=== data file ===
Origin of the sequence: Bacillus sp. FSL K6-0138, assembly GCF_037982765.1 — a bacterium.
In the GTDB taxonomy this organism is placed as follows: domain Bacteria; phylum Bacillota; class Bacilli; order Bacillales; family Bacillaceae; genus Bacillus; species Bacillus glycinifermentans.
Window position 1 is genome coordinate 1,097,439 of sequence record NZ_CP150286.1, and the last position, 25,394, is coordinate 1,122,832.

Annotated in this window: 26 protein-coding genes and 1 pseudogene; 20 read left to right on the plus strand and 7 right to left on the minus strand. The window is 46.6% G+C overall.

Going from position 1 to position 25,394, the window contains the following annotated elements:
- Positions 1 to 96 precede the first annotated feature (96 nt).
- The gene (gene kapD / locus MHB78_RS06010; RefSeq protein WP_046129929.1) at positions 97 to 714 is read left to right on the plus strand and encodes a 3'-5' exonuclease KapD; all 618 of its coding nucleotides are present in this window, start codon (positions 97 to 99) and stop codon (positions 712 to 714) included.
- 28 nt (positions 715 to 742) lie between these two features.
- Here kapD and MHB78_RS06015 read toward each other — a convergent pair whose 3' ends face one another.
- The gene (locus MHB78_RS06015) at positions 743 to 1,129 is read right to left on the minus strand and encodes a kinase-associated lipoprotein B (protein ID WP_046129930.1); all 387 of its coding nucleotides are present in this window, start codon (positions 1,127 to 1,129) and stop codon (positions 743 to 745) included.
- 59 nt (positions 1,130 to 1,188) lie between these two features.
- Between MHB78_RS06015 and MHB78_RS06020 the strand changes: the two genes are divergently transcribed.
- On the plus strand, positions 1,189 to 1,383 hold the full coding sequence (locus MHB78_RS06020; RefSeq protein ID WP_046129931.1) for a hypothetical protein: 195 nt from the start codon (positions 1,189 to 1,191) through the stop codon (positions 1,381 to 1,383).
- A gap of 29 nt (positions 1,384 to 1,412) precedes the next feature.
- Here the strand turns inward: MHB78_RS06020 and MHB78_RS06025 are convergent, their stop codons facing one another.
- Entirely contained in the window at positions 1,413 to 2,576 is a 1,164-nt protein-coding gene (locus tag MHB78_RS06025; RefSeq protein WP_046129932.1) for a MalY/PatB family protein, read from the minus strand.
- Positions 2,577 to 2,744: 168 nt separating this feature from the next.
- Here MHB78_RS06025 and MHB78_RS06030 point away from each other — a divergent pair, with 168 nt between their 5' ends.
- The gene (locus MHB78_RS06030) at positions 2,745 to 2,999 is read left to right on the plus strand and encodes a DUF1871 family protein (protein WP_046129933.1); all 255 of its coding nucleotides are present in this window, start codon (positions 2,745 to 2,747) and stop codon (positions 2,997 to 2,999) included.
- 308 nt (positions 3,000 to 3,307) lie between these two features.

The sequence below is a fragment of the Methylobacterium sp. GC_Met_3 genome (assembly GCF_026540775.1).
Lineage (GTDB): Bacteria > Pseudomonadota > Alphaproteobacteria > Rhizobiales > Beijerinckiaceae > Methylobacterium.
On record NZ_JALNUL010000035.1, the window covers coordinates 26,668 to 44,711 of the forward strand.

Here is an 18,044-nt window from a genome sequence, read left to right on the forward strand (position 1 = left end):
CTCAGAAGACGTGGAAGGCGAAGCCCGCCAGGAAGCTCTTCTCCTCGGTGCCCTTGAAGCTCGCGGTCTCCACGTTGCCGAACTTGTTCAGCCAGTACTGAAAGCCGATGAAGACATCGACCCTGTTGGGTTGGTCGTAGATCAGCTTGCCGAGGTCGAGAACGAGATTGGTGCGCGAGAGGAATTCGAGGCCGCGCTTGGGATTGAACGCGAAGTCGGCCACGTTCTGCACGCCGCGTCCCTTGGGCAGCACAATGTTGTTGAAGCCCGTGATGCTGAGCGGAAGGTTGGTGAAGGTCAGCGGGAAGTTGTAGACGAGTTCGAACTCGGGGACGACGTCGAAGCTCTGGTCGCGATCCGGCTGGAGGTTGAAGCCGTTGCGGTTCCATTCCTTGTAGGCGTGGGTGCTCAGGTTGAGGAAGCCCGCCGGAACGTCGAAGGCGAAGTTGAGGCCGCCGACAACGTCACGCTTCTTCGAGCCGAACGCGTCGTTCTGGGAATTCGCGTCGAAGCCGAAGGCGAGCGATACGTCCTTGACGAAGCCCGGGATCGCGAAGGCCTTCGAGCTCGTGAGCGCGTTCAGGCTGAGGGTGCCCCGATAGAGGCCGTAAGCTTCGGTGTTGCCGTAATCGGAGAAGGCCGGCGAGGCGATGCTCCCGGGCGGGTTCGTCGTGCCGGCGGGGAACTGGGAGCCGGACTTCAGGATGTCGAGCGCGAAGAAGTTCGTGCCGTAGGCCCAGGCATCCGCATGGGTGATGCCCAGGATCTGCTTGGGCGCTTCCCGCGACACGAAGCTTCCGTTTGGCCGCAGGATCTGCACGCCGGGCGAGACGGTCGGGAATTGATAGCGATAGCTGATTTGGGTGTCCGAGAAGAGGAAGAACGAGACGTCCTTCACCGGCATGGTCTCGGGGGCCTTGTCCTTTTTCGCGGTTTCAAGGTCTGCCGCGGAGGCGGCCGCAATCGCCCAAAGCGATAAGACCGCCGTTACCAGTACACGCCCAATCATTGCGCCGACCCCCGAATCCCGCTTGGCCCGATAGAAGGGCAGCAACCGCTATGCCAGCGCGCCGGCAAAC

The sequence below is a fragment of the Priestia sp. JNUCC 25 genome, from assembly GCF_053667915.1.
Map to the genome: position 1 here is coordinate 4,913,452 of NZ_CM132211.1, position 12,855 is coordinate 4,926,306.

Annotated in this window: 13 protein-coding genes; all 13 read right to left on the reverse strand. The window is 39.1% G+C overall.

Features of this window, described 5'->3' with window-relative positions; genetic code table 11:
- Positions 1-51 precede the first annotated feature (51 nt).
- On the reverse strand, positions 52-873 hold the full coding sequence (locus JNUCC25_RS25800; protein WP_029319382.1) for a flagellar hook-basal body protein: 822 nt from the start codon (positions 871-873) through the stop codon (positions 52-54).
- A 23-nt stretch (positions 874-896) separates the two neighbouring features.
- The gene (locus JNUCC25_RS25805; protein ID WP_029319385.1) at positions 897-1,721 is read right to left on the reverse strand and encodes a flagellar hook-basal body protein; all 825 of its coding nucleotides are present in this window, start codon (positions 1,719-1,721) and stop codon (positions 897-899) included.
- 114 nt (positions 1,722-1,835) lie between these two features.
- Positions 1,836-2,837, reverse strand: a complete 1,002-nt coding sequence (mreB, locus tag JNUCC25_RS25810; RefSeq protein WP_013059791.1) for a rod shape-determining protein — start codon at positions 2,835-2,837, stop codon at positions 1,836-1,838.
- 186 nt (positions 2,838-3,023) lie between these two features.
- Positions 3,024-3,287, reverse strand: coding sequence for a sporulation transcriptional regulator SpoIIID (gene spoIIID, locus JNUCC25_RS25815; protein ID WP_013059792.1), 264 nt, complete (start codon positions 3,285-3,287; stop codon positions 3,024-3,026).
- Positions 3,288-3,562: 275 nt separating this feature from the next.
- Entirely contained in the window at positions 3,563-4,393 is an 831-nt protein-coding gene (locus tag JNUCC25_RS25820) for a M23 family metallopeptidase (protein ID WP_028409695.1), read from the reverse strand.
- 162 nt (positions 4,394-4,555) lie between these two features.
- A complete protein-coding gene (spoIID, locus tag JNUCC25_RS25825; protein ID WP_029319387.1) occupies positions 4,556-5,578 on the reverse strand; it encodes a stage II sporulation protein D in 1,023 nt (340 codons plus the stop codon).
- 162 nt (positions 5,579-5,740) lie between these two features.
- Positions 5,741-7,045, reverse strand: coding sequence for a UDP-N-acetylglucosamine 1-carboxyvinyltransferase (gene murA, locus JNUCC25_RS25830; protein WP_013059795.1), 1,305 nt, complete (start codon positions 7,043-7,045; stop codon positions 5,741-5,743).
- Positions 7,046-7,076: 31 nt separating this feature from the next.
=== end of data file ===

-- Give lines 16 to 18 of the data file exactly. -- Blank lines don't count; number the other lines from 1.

- Entirely contained in the window at positions 1,413 to 2,576 is a 1,164-nt protein-coding gene (locus tag MHB78_RS06025; RefSeq protein WP_046129932.1) for a MalY/PatB family protein, read from the minus strand.
- Positions 2,577 to 2,744: 168 nt separating this feature from the next.
- Here MHB78_RS06025 and MHB78_RS06030 point away from each other — a divergent pair, with 168 nt between their 5' ends.